Airmen Bestow Highest Enlisted Honor
(September 13, 2010)
|RAMSTEIN AIR BASE, Germany (9/9/2010 - AFNS) -- Airmen from across U.S. Air Forces in Europe came together to induct USAFE Commander Gen. Roger A. Brady into the Order of the Sword during a ceremony here Sept. 8.|
|As the 19th recipient of USAFE's Order of the Sword, General Brady was given the highest honor someone can receive from the Air Force's enlisted corps.|
"I'm touched that you all are here tonight," the general said. "While I am the grateful recipient of this wonderful recognition, I'm much more comfortable talking about what I think this award symbolizes to me, and that's really about you."
Retired Chief Master Sgt. Robert D. Gaylor, a former chief master sergeant of the Air Force attended the ceremony to honor General Brady.
"This is a very special evening for both you and for me," Chief Gaylor said. "General Brady, what a great night that the Airmen of your command, the enlisted members, have chosen to honor you with this Order of the Sword
Gen. Roger A. Brady and Chief Master Sgt. Pamela Derrow pass under the Arch of Sabers during an Order of the Sword ceremony Sept. 8, 2010, at Ramstein Air Base, Germany. As the 19th recipient of USAFE's Order of the Sword, General Brady was given the highest honor someone can receive from the Air Force's enlisted corps. General Brady is the U.S. Air Forces in Europe commander. Chief Derrow is the USAFE command chief.
U.S. Air Force photo/Airman 1st Class Desiree Esposito
|ceremony. This may very well be the highlight of your career, and a night you will never forget."|
|Chief Gaylor spoke to the "mess," describing the four differences between Airmen of his era and Airmen of today -- training, technology, tribe (family) and trust -- relating them back to General Brady.|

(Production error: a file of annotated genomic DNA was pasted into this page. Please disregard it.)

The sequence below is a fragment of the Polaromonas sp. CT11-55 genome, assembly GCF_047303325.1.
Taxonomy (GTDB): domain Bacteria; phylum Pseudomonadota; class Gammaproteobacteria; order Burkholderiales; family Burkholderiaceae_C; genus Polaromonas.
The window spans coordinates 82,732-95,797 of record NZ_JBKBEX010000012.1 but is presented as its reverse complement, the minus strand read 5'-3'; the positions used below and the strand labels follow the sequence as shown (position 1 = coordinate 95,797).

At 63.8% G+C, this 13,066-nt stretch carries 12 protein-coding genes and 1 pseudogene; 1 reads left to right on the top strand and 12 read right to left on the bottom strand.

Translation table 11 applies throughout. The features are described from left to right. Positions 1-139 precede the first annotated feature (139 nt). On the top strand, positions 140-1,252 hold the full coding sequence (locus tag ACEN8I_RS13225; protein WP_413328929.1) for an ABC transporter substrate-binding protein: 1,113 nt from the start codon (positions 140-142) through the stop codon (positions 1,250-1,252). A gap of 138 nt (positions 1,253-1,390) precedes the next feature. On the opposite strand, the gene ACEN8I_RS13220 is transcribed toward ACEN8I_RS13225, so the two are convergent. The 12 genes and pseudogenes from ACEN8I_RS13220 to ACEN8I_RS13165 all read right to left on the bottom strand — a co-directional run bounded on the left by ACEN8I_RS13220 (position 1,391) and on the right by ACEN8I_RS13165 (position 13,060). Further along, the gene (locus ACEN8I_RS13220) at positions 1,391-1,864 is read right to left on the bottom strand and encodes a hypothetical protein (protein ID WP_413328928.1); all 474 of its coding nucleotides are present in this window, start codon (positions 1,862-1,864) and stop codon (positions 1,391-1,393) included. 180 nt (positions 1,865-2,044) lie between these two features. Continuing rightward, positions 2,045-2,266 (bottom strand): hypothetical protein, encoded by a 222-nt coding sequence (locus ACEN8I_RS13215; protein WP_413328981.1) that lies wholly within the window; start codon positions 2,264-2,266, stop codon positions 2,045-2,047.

"This man we honor tonight has been instrumental in promoting and advancing all four of those," the chief said.
He went on to thank the general and counted him as a "man among men, and leader among leaders" who has been "helping make us a much better Air Force."
As a bagpipe echoed through the room, the USAFE ceremonial sword was bestowed upon General Brady with a reading of the proclamation and citation.
Chief Master Sgt. Michael J. Grimm, the duty sergeant for the evening, read the proclamation and relayed the type of leadership General Brady embodies.
"Whereas you by your dynamic leadership, your sincere personal concern for the well-being of all enlisted men and women and your continuous adherence to the highest standards of personal integrity, you have rekindled the spirit and resolve of the U.S. Air Forces in Europe enlisted force and have guided them upward to new and greater magnitudes of duty, honor, country," he said. "And whereas under your outstanding leadership, U.S. Air Forces in Europe have reached new heights of performance, combat readiness and devotion to cause."
When the USAFE commander took the stage, he thanked those in attendance for being there to commemorate the event and described several key points of enlisted heritage that have impacted and shaped today's enlisted force, stating a big contrast between the eras.
"Your contribution has been substantially different than that of enlisted Airmen in previous conflicts," he said. "For the first time, large numbers of Airmen have found themselves engaged directly with enemy forces on the ground. And you have invariably performed with courage, honor and dignity. You are preserving freedom today and ensuring it for tomorrow."
The command pilot with more than 3,100 flying hours praised Airmen throughout USAFE, from Incirlik Air Base, Turkey, to RAF Mildenhall, England, as they have continued to support humanitarian efforts and overseas contingency operations.
General Brady presented the USAFE enlisted corps with a reproduction of a drawing he created after seeing a newspaper picture of an Iraqi woman leaving a polling booth after Iraq elections in 2005.
The Order of the Sword ceremony was started by noncommissioned officers in the Middle Ages to honor their leader by pledging loyalty to him through the presentation of a sword. The sword stood as a symbol of "truth, justice and power rightfully used."
After lying dormant for some time, the ceremony was revived by the Air Force enlisted corps in 1967.
By USAF Sr. Airman Amanda M. Dick
86th Airlift Wing Public Affairs
Reprinted from Air Force News Service
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